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Mr. Black, about that missing $84 million . . .

Conrad Black

KAI RYSSDAL: If you thought American CEOs of big companies had a lock on scandalous behavior, we direct your attention to the federal courthouse in Chicago, Illinois. Canadian media mogul Conrad Black went on trial for fraud there today. The list of particulars brings back memories of Dennis Kozlowski and Tyco, spending company money as if it were his, and the small matter of 84 missing million dollars. James Langton used to work at a Conrad Black paper, the Daily Telegraph in London. Mr. Langton, welcome.

JAMES LANGTON: Thank you very much.

RYSSDAL: Remind us who Conrad Black is, would you?

LANGTON: Conrad Black is an old-fashioned media baron whose empire at one point stretched, if not quite, all around the world. It certainly included the Daily and Sunday Telegraph in London, the Jerusalem Post, and a great raft of newspapers across Canada and in Chicago.

RYSSDAL: And it's those papers in Chicago and all the rest of that publishing empire that's gotten him in to a bit of trouble, isn't it?

LANGTON: It is, yes. Hollinger was the parent company that owned all these papers. And Hollinger was based in Chicago, which is why the trial is in Chicago. Even though perhaps, many people in the U.S. may not be as familiar with him as we are over here, where he was, you know, very much a man of the headlines in every sense.

RYSSDAL: In what way? Describe him for us.

LANGTON: If you said he was larger than life, that would be about right. He's physically quite an imposing man, always extremely well dressed with very expensive suits. Never shy to come forward with his opinions in print or in speech. In some senses, he's a kind of Citizen Kane-like figure and that he really enjoyed the privileges of wealth and power that owning a successful chain of newspapers brought with it.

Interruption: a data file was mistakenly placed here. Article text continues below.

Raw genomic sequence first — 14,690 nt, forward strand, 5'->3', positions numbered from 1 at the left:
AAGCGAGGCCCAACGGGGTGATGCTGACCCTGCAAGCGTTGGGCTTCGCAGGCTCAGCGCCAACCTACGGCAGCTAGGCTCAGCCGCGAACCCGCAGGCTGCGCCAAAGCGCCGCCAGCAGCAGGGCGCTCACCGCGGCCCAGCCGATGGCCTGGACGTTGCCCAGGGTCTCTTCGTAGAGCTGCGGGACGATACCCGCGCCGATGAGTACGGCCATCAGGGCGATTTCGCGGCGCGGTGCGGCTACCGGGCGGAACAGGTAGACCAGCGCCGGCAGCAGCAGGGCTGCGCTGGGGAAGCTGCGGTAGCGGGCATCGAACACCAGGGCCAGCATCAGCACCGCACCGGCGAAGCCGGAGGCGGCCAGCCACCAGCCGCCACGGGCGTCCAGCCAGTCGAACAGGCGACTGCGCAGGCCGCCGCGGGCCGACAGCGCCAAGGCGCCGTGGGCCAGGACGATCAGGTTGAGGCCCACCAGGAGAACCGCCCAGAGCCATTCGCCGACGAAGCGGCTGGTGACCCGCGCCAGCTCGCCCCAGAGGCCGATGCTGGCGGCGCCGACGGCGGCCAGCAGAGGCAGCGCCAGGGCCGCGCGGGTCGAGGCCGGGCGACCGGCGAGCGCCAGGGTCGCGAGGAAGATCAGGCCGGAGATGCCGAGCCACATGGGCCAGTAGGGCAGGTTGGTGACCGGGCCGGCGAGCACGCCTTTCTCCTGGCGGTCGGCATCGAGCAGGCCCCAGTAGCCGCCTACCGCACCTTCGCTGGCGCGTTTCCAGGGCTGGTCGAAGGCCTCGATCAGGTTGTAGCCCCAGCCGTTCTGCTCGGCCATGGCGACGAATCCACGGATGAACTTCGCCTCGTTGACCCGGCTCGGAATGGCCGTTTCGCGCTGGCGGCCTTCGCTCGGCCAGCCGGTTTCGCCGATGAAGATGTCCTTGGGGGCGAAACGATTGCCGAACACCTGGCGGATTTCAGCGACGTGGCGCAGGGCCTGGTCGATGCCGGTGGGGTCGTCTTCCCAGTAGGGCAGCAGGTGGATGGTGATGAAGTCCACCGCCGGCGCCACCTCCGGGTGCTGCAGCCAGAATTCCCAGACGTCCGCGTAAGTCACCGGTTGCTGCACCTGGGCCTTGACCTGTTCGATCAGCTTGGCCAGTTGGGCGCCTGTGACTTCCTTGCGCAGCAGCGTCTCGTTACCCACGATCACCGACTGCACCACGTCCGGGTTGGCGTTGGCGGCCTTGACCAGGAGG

RYSSDAL: Well, you, actually, used to work for the Daily Telegraph in London, one of his. What was he like as a boss?

LANGTON: I was very well down the food chain. But I have to say that as a proprietor, he was pretty good. Although he had very strong opinions and we knew what he liked and disliked. And nevertheless, he pretty much left his editors to get on with what they wanted to do. He loved newspapers, which is always a good thing — to have a proprietor that actually loves the business of journalism and producing these papers. You know, sometimes, these days, you can get the impression you're working for accountants. But he was a man who really relished owning newspapers and who loved the business of it.

RYSSDAL: Now, he's accused of some fairly, you know — scandalous might be a bit strong but . . . — unusual things: $53,000 for his wife's birthday party, in theory on company money; taking the company jet to Bora Bora for a vacation. How do you think that's going over, you know, amongst his peers?

LANGTON: These are cleary things that the prosecutors will hope, will play very strongly to the jury. They're not actually central to the case against him. But these, if you like, will embroider their case. And I suspect they'll try and create an impression of this man as a kind of Citizen Kane filled with hubris, in an attempt to get a conviction.

RYSSDAL: Care to hazard a guess for us how long this trial might last?

LANGTON: My suspicion is that that will depend to an extent on whether the defense decides to allow Mr. Black to take the stand. Because, he's a man who can go on at great length on subjects. And I should think, given his head, he could probably occupy that entire three months in his defense. But it's three months is what they're saying.

RYSSDAL: Any wagers on what might happen?

LANGTON: I think it's always very difficult with financial cases because it does depend to an extent on whether the jury feel they've kind of got a grip of what was going on. You know, that can be quite complex. And in this case, I think the prosecutors will attempt to keep it very simple and portray this, you know, greedy man and a greedy wife who looted the company. But I believe his defense will be that these payments were authorized by the Hollinger board. And therefore, he were just, you know, paying him for his services.

RYSSDAL: James Langton is a freelance reporter in the United Kingdom. We've reached him just outside London. Mr. Langton, thank you so much for your time.

LANGTON: It's a pleasure.

About the author

Kai Ryssdal is the host and senior editor of Marketplace, public radio’s program on business and the economy.

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